Service Learning & Volunteer Work

What's We Do

Services learning activities is a way of giving back to the community. For individuals with disabilities, who may not be able to work 40-hour work weeks or may not be able to work due to other complications, service learning offers a dual purpose: (1) to be able to give back to the community and (2) to be involved in volunteer work and social activities that offer extended days and/or additional opportunities within the week, month, and year.

Students from the 18+ program are engaged in service learning activities at the City/community Food Bank and at the Animal Care Center. Some students are involved in volunteer work that is an individual or family endeavor while others are involved in activities organized by their church.  Whatever the source, it is invaluable for students with disabilities as they lose the social network of the public school and seek to fill the gap with social networks within the adult world.

18+ staff developed the service learning sites. There is an on-going effort to help 18+ students connect with opportunities for volunteer work and social opportunities. To develop the service learning sites, one of the more common frameworks used by districts is the framework developed by Students in Service to America (2003), which was designed for students with moderate to severe disabilities. The following matrix includes the 10-step process for site and activity development.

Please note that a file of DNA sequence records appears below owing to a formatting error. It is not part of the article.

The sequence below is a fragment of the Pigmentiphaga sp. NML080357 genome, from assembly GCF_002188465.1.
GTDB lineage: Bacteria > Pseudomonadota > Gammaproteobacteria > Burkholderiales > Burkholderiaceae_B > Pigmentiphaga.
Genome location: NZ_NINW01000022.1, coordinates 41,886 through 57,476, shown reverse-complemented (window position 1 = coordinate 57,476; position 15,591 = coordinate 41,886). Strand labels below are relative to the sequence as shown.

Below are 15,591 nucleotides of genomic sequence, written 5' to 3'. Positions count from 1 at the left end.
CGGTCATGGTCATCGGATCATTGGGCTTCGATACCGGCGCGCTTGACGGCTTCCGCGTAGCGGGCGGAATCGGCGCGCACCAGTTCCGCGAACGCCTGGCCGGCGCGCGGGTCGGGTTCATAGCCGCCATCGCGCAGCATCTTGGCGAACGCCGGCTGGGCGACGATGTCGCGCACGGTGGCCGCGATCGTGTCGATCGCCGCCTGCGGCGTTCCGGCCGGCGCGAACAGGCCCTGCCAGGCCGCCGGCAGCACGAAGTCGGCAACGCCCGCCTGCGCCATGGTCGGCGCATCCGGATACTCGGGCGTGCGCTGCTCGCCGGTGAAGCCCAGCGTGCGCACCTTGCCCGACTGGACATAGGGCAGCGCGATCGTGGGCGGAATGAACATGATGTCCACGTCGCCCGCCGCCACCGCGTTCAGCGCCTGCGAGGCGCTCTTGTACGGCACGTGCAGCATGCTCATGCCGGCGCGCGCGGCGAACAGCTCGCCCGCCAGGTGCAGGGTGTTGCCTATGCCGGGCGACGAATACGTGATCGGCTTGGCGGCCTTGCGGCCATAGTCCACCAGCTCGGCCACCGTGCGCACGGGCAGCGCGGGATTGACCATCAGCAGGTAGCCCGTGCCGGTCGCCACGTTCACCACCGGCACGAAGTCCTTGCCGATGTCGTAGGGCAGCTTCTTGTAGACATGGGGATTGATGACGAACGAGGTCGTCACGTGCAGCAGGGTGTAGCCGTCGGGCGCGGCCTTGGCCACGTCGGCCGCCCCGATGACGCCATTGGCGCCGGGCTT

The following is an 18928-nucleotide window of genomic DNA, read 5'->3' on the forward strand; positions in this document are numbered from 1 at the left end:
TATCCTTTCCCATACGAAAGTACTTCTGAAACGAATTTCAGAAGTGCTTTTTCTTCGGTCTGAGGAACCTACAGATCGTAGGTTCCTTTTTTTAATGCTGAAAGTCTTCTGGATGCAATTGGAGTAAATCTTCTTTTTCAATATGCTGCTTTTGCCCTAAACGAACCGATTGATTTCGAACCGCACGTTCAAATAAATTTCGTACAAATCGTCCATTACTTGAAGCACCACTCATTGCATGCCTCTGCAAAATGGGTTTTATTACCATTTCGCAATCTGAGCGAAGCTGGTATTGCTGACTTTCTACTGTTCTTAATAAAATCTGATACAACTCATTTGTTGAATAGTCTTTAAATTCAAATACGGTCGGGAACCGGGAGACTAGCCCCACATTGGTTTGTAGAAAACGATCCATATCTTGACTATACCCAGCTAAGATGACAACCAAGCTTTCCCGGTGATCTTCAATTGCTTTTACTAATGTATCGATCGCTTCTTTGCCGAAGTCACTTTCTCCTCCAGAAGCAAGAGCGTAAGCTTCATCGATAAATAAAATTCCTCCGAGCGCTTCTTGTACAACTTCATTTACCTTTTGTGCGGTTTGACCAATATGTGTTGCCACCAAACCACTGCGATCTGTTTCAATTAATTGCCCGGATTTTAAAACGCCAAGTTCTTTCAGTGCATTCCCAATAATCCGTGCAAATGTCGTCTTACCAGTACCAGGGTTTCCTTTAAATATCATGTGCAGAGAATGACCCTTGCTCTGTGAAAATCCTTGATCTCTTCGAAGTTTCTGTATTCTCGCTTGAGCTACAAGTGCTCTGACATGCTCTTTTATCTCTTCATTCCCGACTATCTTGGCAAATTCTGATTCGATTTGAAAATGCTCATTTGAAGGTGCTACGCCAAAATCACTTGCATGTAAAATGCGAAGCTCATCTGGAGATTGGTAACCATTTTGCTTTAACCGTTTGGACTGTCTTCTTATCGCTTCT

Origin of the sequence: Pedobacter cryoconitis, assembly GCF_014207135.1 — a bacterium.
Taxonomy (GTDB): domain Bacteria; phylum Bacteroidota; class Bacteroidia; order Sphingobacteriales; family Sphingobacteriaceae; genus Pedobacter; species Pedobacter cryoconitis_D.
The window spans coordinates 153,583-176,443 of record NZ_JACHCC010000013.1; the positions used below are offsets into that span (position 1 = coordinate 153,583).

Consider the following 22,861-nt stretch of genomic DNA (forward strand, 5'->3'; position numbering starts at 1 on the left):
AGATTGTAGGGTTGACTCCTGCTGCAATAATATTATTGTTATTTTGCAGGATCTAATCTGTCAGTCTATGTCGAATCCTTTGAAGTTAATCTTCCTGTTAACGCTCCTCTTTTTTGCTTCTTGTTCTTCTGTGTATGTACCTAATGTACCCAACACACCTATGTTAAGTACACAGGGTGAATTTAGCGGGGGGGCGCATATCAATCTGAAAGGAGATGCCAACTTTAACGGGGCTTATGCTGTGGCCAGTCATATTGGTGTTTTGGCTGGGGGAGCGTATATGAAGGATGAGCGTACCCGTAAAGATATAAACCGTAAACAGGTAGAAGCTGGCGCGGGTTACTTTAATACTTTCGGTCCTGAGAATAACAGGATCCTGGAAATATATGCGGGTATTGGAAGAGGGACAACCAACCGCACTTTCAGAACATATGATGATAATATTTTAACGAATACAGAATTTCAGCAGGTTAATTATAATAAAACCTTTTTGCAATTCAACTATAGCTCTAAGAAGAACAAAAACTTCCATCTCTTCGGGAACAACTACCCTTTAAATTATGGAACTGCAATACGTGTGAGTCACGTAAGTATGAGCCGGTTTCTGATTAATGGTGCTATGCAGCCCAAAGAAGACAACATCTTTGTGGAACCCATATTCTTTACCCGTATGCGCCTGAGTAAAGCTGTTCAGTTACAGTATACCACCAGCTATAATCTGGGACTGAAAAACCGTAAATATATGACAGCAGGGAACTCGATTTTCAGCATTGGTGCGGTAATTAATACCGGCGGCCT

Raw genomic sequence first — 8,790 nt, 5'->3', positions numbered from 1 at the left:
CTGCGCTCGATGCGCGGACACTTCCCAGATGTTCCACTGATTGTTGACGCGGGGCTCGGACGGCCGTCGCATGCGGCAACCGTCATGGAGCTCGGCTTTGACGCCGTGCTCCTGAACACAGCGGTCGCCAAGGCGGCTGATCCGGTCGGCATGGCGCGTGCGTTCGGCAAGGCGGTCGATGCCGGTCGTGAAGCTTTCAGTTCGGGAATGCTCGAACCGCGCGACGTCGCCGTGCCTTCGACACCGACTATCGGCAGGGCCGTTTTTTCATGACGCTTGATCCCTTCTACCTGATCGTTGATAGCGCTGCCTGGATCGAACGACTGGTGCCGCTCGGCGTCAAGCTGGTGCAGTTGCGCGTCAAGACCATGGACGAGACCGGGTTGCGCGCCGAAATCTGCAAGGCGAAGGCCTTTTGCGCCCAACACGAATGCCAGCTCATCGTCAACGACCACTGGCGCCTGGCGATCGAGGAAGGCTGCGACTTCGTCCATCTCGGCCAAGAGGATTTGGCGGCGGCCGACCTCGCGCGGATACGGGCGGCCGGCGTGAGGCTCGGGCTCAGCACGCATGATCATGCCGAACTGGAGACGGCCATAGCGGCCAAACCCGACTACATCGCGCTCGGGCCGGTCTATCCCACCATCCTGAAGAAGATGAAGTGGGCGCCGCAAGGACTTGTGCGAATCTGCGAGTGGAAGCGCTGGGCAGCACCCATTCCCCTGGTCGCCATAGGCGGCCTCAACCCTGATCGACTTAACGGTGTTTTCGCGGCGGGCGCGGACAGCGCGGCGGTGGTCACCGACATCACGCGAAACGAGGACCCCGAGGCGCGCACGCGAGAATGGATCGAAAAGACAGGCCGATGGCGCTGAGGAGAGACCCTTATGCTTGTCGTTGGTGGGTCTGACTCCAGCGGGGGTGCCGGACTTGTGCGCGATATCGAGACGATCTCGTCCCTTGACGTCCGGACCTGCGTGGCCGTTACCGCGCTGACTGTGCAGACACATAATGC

1. Assess resources and needs of your community and school

Students with moderate to severe disabilities rarely have the opportunity to plan their learning activities and how they will contribute to their community. Involve the students in the planning. They may select a new activity or they may partner with a high school key club or a community Lion’s Club as a volunteer in volunteer activities.

2. Develop community partnerships

Seek the assistance of community organizations, churches, or non-profit organizations to identify needs in your community. They may be able to call senior citizens to remind them of the Young at Heart Banquet, or help to decorate for the Lion’s Club luncheon for young children with visual impairments going off to summer camp.

3. Set clear education and transition goals

Make sure service learning is an extension of the education goals, the IEP, and/or the transition plan. For example, the student who has a communication IEP may be able to implement it with the banquet reminders. Or serving at the Young at Heart Banquet may assist the student with organizational skills in the IEP or preparing meals as a goal.


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